Data accuracy is an important topic when it comes to Legal Entity Identifiers. LEI numbers, when used for trade reporting and KYC or onboarding in the financial industry, need to be accurate in order to ensure that checks and validations are trusted.
In this article, I hope to give you an overview of some mechanisms which exist to ensure greater data quality and accuracy. I also highlight something the GLEIF will be rolling out next year which will also help to address some inconsistencies in LEI records by jurisdiction.
“Data quality doesn’t fall from the sky – it has to be managed”
Stephen Wolf, Chief Executive Officer, Global LEI Foundation (GLEIF) .
When LEIs were first introduced, data quality was already top of mind for the GLEIF. They were already implementing data management programs to offset some of the early data inaccuracies that were seen when LEIs were still new.
First, they check formats and compliance with XML schemes. Local Operating Units (LOUs) who provide a file that is not compliant will be rejected. Implementation of the attributes are also looked at by the GLEIF. Data uploaded into the system is tested and LOUs get a daily report o the findings and issues with their records.
As Stephen Wolf explained in GFMA webinar on 2nd April 2020, the LEI records are in very high quality but sometimes the maturity of that data is not always provided by the LOUs. Maturity levels define the evolution of improvements in processes associated with what is measured. The GLEIF is working very hard directly with LOUs like us to ensure training and new processes are put in place to increase the effectiveness of the system and LEI data records.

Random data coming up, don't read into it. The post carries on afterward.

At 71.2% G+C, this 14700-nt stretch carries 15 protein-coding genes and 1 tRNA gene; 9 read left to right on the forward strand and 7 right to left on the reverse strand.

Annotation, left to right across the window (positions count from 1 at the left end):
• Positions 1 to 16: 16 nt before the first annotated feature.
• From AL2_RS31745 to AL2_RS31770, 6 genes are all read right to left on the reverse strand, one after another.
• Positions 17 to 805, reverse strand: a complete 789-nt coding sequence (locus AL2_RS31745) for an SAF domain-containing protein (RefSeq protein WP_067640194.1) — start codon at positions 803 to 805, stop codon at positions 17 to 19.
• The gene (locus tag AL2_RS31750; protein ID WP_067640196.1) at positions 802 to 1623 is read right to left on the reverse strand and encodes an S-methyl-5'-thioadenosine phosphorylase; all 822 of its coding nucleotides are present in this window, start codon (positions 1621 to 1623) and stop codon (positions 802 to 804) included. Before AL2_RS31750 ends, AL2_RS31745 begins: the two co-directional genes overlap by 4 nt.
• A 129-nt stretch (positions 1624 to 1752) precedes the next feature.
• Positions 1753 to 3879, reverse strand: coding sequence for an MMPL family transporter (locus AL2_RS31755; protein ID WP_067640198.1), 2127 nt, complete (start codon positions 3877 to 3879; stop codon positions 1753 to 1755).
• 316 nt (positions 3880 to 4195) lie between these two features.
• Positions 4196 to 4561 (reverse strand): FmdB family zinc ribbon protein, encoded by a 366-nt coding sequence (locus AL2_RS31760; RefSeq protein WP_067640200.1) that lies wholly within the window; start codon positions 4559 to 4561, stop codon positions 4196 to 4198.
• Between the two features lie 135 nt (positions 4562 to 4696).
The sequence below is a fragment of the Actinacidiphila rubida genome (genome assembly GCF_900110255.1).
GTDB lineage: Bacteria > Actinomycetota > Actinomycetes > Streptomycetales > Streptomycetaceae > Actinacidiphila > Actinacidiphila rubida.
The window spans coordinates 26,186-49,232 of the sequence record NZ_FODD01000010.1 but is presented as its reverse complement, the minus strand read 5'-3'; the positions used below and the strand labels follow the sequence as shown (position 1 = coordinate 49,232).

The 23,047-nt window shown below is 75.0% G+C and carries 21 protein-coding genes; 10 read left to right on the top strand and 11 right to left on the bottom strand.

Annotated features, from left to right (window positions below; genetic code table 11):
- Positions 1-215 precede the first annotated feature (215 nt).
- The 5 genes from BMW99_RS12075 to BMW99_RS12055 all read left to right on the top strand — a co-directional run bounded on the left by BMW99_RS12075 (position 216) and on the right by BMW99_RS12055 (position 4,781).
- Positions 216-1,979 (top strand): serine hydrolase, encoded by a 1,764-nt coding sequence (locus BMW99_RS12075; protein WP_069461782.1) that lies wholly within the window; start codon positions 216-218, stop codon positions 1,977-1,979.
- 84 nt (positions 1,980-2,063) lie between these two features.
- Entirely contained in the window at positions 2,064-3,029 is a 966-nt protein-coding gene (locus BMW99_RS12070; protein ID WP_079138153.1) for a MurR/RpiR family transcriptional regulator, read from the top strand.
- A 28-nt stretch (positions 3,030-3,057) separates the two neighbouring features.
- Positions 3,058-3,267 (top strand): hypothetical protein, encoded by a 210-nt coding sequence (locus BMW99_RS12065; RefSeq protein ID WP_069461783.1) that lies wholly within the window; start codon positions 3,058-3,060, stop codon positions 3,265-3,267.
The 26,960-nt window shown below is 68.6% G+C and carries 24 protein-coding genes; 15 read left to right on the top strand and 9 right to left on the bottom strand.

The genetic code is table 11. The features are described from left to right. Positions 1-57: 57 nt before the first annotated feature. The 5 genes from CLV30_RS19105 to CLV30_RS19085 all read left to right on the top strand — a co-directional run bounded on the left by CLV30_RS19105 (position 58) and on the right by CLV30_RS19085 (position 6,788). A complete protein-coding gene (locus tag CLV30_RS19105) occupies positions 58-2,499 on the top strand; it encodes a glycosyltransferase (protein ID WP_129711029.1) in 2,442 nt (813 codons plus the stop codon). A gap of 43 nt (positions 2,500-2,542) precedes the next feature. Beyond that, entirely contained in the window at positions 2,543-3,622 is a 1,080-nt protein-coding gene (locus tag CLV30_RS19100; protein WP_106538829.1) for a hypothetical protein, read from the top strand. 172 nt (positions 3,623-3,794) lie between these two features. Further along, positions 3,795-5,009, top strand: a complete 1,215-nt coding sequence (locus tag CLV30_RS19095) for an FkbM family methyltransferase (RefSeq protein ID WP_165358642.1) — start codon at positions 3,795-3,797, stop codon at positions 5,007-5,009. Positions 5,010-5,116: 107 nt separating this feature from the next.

Despite having 1.5 million LEIs, the GLEIF report 99% data accuracy. This is still 15,000 records and Stephen Wolf was very frank about the fact that even 1% is still considered a discrepancy. Most of these 15,000 records were actually an issue with timeliness as the records were updated at a time where the data in them may have not corresponded with external business entity data. The other top issue was bad data sources. The GLEIF is working with vendors in mapping data (such as BIC data mapping) to increase data quality through sharing data with those vendors.
Finally, the GLEIF do a lot of testing. They started to look at address information and sourced a global postal data file. They have crowdsourcing events where thousands of people look at the records to find discrepancies. This is a huge undertaking but very important in keeping those data records as accurate as possible. All of these activities resulted in 60,000 data challenges in 2019.
Addresses, as an example, are diverse globally so it’s not easy to bring all this data together in one database whilst also being consistent in how that data is displayed. The GLEIF are looking to compare address information with the international postal standard and using website scraping to determine if the street postal code and company match together as well as geocoding to measure distance between addresses.
They continually run programs like this for other data fields and the next is on the names of the legal entities.
As mentioned before, LEI records are not always consistent. As the LEI ROC issues policies, jurisdictions create regulations to meet those policies but not all of these are consistent. One example is Canada where counterparties must report in an annual renewal fashion while in other countries, renewal is only mandated for financial institutions and a few countries where renewal is not mandated at all.
To address the discrepancy, the GLEIF put together 5 criteria to find out if an LEI record is conformant or complaint with the ROC policy. This gives people an additional indicator of trust for the LEI records and the GLEIF hope it will have an impact on registrants who will have an additional reason to update their data.
The implementation and testing of the LEI conformity flag is complicated but prototypes are currently in testing with the aim to go live at the end of 2021. More news on this soon we hope!
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